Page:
Kromann Reumert is a partner of Thinkers50 European Business Forum, which brings together the world's most sought-after business thinkers to a two-day conference. As part of the conference some of the greatest business thinkers have written essays called "Letters to the CEO" containing recommendations to the CEOs around the world based on the latest trends in the business world.
Perspective on Roger L. Martin's letter to the CEO
By partner Lau Normann Jørgensen
In his letter to the CEO
, Roger L. Martin has a clear message: Do not blindly accept advice just because that advice is based on the crunching of massive amounts of (historic) data. This is a view that we at Kromann Reumert from the legal perspective can very much adhere to. The reason for our caution, however, and the questions that we would suggest to ask a data analyst before relying on his or her conclusions are, not surprisingly, somewhat different.
What is "big data" from a legal point of view
Big data has over the last few years become a familiar term to most businesses, and has in that respect also become a thing to be dealt with by the legal industry. Faced with the challenge of analysts and advisers who - as Roger L. Martin puts it - "show unqualified reverence for data analytics", more and more companies approach their legal advisors with various technical setups and large pools of data, asking what they can do with their data and how they can enter into partnerships to exploit it in the best possible way.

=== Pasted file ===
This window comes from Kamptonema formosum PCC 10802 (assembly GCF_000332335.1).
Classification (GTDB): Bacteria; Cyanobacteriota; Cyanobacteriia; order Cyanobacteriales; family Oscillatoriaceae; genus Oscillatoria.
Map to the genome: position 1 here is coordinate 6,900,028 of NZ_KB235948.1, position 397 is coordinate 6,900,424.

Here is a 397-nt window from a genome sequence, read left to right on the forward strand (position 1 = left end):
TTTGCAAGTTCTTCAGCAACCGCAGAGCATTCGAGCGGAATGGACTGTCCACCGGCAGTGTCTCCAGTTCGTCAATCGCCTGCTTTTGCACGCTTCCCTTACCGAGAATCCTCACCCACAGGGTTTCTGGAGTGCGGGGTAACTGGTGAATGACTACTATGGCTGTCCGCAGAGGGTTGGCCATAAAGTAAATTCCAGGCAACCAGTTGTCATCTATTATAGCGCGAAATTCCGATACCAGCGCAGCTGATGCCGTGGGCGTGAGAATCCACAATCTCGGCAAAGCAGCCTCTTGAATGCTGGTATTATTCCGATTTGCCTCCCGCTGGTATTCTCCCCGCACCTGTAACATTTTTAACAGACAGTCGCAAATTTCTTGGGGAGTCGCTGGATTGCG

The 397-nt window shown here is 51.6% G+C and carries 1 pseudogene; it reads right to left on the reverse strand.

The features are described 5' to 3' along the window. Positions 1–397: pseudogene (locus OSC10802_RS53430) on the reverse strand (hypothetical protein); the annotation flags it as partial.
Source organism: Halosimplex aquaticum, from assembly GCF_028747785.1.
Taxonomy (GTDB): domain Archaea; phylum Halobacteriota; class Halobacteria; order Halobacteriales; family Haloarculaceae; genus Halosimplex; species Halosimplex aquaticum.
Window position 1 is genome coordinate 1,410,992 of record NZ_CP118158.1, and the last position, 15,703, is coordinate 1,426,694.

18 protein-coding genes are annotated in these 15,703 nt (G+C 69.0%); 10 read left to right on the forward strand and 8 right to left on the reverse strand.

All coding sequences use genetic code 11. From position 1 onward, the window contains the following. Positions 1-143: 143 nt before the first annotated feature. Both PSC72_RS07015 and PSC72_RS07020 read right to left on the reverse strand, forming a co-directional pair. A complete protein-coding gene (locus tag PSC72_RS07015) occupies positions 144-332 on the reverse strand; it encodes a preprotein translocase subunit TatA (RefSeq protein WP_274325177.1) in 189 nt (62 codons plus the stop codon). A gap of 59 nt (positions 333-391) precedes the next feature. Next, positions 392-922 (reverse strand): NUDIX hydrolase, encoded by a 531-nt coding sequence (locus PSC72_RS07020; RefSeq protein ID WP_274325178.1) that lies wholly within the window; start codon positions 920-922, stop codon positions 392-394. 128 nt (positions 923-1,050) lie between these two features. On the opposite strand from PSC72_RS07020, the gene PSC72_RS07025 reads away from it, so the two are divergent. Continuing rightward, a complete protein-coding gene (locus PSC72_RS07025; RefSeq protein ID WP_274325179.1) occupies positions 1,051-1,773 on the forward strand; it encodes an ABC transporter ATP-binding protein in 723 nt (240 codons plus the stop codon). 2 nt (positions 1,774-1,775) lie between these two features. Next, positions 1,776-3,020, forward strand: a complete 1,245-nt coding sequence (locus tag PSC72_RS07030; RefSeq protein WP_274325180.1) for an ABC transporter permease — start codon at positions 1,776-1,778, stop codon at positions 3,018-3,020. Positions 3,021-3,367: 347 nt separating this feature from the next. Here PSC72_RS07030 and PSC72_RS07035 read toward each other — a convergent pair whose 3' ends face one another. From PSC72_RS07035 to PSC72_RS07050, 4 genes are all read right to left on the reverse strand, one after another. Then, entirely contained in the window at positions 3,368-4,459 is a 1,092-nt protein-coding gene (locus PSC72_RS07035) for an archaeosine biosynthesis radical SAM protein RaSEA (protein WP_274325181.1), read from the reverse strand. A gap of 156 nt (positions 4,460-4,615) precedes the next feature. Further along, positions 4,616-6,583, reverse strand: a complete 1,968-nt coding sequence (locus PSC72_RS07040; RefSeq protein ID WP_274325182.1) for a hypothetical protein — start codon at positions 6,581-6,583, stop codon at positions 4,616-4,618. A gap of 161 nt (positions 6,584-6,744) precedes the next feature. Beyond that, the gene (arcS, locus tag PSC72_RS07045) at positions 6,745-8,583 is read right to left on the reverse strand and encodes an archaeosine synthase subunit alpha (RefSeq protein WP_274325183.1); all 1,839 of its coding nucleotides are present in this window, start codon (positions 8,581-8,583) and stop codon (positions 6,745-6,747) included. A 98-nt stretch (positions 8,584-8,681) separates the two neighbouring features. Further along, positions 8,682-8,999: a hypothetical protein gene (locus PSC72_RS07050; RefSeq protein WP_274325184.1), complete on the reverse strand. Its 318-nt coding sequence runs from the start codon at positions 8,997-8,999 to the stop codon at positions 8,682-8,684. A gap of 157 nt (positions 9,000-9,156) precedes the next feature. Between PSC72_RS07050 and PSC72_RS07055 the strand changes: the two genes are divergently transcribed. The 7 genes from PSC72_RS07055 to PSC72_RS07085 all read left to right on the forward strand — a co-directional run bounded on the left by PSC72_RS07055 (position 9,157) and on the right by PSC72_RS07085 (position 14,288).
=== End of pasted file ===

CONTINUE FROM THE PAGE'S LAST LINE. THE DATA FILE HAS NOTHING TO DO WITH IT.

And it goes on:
From a regulatory point of view, we are met with the difficult task of applying regulation to possibilities for processing which is to a large extent obsolete and lacking the sophistication required to offer clear guidance as to what is permitted in terms of big data and how. This is true even of the new EU General Data Protection Regulation (the "GDPR") which will come into full effect in May 2018. Read more about the GDPR in our Insight The upcoming General Data Protection Regulation.
Data ownership has been fiercely debated in recent years, and discussions have even emerged on whether global personal data protection regulations are now required, mirroring to some extent the way in which banking regulation was globalized during the 20th century. In such a system, individuals should be able to view and benefit from their "data account", stored with a "data bank", and see which types of personal data they own and decide for themselves whether to make it available to companies wanting to process it for analytics purposes.
Unfortunately, this is not the case yet: the handling of personal data has not yet progressed to a stage where it can be overviewed so smoothly. Therefore, the question of what you can do with your big data will often come down to (i) whether it constitutes personal data and (ii) whether the person to whom it relates did at the time it was originally collected agree or was informed of the fact that your company may use the data for one purpose or another, be it marketing, statistics, business intelligence, or otherwise.